There are two tribes: those who are “on time,” and those who view time as a malleable construct. I call them On-timers and Non-timers.
If you could visualize how each experiences time, on one side would be digital clocks, coolly clicking off the seconds until the next appointment. On the other side are Salvador Dali’s clocks, draped casually over treeless branches, dripping languorously onto the desert sand.
I first detected this pattern while running adult education classes. On-timers would show up 10 minutes early, find the location of the classroom and restrooms, select their preferred seat, lay out pens and paper, and wait for the teacher.
Non-timers arrived 10 minutes late. They burst into the building, trailing loose papers, frantically asking where to go while ranting about traffic, lack of parking, or bad directions.
Most amusing to me is that members of either group have no understanding about why members of the other group can’t see the shortcomings in their own behavior.
Why do you always make us wait, ask the on-timers.
Why are you so uptight about everything, ask the non-timers.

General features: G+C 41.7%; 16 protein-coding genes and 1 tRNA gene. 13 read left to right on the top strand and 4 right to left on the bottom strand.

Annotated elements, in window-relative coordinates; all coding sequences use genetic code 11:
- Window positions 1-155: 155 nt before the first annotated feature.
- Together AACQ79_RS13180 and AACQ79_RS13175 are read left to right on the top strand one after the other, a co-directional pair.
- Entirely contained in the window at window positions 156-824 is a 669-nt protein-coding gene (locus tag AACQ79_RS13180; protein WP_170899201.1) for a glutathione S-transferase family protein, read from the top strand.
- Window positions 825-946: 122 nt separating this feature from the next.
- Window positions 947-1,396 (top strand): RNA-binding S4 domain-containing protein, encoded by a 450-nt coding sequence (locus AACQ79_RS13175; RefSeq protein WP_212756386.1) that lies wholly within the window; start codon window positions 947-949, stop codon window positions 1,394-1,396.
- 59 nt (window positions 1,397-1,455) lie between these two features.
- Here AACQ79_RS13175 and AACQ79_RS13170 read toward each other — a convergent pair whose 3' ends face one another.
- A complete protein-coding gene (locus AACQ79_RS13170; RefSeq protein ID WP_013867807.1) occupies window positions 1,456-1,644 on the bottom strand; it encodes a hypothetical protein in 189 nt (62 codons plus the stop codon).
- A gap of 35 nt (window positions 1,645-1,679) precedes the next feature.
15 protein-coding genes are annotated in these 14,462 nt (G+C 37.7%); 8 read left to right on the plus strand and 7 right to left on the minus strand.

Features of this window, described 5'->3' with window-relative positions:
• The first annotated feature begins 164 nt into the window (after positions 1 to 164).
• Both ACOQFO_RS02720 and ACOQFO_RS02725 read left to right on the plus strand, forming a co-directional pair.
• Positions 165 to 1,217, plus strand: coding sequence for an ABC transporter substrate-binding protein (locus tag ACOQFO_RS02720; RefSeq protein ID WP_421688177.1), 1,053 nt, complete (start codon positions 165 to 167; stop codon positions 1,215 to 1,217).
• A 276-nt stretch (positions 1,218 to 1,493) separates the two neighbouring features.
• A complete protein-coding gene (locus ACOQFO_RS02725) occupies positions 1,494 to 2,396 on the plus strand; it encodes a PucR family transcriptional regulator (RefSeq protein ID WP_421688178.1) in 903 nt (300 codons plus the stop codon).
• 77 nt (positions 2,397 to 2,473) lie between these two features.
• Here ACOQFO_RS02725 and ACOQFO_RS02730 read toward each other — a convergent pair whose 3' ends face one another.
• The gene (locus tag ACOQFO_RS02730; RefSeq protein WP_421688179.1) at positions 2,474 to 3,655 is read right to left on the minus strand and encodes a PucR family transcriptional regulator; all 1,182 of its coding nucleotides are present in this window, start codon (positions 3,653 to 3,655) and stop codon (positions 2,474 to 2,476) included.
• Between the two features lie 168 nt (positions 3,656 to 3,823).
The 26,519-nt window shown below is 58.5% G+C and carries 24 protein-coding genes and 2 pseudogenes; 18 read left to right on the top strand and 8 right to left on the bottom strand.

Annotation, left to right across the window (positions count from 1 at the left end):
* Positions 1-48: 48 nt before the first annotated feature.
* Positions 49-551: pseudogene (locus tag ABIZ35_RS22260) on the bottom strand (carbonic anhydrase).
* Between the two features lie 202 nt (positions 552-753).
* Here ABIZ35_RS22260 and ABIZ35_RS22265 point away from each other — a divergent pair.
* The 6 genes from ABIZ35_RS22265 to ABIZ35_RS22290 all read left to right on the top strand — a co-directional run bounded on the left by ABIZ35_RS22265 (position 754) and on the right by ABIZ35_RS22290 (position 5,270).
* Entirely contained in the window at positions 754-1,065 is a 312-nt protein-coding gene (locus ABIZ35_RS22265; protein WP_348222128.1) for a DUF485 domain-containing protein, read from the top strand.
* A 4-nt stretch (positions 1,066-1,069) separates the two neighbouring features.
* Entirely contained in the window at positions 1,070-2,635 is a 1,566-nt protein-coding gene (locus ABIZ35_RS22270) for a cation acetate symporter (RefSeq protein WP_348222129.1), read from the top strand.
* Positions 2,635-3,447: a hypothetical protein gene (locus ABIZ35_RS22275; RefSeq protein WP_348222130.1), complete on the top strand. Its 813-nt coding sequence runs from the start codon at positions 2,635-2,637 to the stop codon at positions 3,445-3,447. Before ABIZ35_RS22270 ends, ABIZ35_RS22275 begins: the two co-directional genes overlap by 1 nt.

I believe their minds are wired differently.
Say an event begins at 9:00 a.m. You live 10 minutes away.
The non-timer thinks, I’m 10 minutes away, I’ll leave at 10 minutes to 9:00.
The on-timer thinks, I’m 10 minutes away, but I also need to allow time to:
- Walk from front door to car–1 min
- Adjust seat belt and maneuver car from drive into traffic–2 minutes
- Find parking/drop off spot–2 minutes
- Walk into building–2 minutes
- Find room and get settled–3 minutes
- Build in a cushion for the unexpected–5 minutes
That adds up to a 10-minute trip taking 25 minutes for an on-timer. Time wasted, according to a non-timer, who keeps trying to bend the space-time continuum and leave at 8:50, week after week, convinced one day they will beat the clock.
Another apt example is how the two groups approach a holiday. The on-timers have all their Christmas gift bought and wrapped weeks before the big day. The non-timers seem surprised every year when Christmas arrives on December 25.
Being late is more than a matter of “not having enough time.” Every year, when the clocks add an extra hour, you would think employees who are uually 10 minutes late would show up early. Yet, even on that first Monday, they still come in 10 minutes after the hour. Where, on-timers wonder, did those extra 60 minutes go?
Perhaps non-timers embrace Oscar Wilde’s observation, “Punctuality is the thief of time.” They have better things to do with their bonus time than arriving early.
I don’t pretend to understand these two views of reality. I do know it is not a cultural thing. Or a gender thing. It’s a random trick of the universe to hand out different constructs of time to different individuals. It is a malicious trick of the universe to always throw them together, creating the paradox: How can two people occupying the same space not be in the same time zone?